To begin, Harlow separated baby monkeys from their mothers a few hours after birth. Then he made two surrogate “mothers,” the first out of hard, cold wire with a milk bottle mounted on the top, and the second covered in soft terry cloth but without the bottle. Then the baby monkeys were given a choice of mothers and Harlow recorded their responses. Although the monkeys went to the wire mother for food, they spent the majority of their time cuddled with the terrycloth mother, even though she offered no physical sustenance.

Harlow theorized that attachment was not about food and water, hunger and thirst. It was about relationship. Over and over, the monkeys preferred a soft, nurturing “mother” over food, even when they were hungry. Because they ached for more than milk; they ached for love, safety, touch, and connection.3

The Church — and the people who make up the Church — don’t always do a good job of providing a soft place for hungry people. Instead, we draw lines and serve our food to those we deem deserve it. We’re far more concerned with hard-wire boundaries than terry-cloth comfort.

While it is true we need rules, boundaries, and responsibilities to guide families and society, we need more than functional, cold-wire apparatuses to deliver what we crave. We need food in the context of relationship.

Which is what went down at the Last Supper table.

The table Jesus shared with His closest friends included common laborers, tax collectors, uneducated fishermen, a guy with an anger problem, and another with a doubt problem. Several at His table boasted egos bigger than their pay grade, and one was secretly selling his proximity to Jesus for a kickback he would later regret.

These were not the rule-following, line-drawing pious. These were ordinary, everyday broken people who were likely to launch ground beef onto the shoulder of their tablemate while saying something decidedly unreligious.

Even so. Jesus offered each a seat at His table. Bread spread out before them, His body close enough to squeeze a shoulder, slap a back, or touch a hand. He invited them to dinner, said, “Do life with Me. You are family. I love you.” And in the process, He fed more than their bellies.

It wasn’t about the food. It was about relationship.

While they were eating, Jesus took bread, and when He had given thanks, He broke it and gave it to His disciples, saying, ‘Take it; this is My body’. — Mark 14:22

One by one, they took the bread, tore some off, chewed, swallowed, and passed it on.

Then he took a cup, and when he had given thanks, he gave it to them, and they all drank from it. — Mark 14:23

They all drank from it, egomaniacs and doubters and deniers alike.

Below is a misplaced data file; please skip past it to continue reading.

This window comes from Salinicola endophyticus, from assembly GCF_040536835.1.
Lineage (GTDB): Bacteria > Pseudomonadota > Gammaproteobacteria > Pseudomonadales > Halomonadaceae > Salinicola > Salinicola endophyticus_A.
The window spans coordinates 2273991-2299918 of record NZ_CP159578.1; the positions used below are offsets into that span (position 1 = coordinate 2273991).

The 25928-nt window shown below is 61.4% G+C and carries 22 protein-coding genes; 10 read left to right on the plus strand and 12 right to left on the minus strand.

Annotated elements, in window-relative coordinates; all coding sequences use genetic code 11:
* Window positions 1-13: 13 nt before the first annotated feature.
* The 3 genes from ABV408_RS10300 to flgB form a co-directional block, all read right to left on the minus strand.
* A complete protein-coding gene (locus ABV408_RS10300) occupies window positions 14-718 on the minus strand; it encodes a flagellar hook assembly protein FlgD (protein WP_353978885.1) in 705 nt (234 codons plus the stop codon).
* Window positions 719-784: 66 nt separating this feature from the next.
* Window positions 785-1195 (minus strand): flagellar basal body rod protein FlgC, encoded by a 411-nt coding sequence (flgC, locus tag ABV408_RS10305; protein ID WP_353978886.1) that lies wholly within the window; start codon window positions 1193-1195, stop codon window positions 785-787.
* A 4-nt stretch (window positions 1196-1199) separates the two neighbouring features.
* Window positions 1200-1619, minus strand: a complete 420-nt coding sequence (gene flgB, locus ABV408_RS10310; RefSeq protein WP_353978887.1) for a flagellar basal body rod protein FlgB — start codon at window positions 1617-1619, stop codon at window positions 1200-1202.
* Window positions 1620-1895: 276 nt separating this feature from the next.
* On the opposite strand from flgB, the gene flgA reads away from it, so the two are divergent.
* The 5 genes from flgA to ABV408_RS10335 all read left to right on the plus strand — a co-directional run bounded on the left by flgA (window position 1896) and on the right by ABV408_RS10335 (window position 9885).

This is My blood of the covenant. — Mark 14:24

The covenant. The covenant cut with Abraham. The covenant promising God would bless not only one man but every last one of us. The animals, cut in bloody pieces, separated to form a path that God alone would walk through. If the relationship was broken, the attachment breached, He would be the one torn in two to make everything — everyone —whole.

This is My blood of the covenant, which is poured out for many. — Mark 14:24

He came and sat at our table so the many would never again fear losing their seats at His.

It wasn’t about consuming but about pouring. It was never about the meal. It was always about the relationship. An invitation to a covenantal, table-sharing intimacy. And the price He was willing to pay to secure it.

Poured out for many. The great and the small, the whole and the broken, the strong and the weak, the sick and the well. No longer would there be any boundaries, any separation, any breach, any divide.

Only one table. One cup. One meal. And terry-cloth grace.

1.“The Last Supper—by Leonardo Da Vinci,” Leonardo Da Vinci website, See also “The Last Supper and Santa Maria delle Grazie,” website,

2.D. Brack, “Table Fellowship,” in The Lexham Bible Dictionary, ed. J. D. Barry et al. (Bellingham, WA: Lexham Press, 2016).

3.“Harry F. Harlow, Monkey Love Experiments,” Adoption History Project, University of Oregon, studies/HarlowMLE.htm.

Excerpted with permission from Relentless by Michele Cushatt, copyright Michele Cushatt.

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Your Turn

The meal is always about the relationship. Jesus came for relationship. For comfort. For love. To pour Himself out for us. Come join the conversation on our blog about The Meal! ~ Devotionals Daily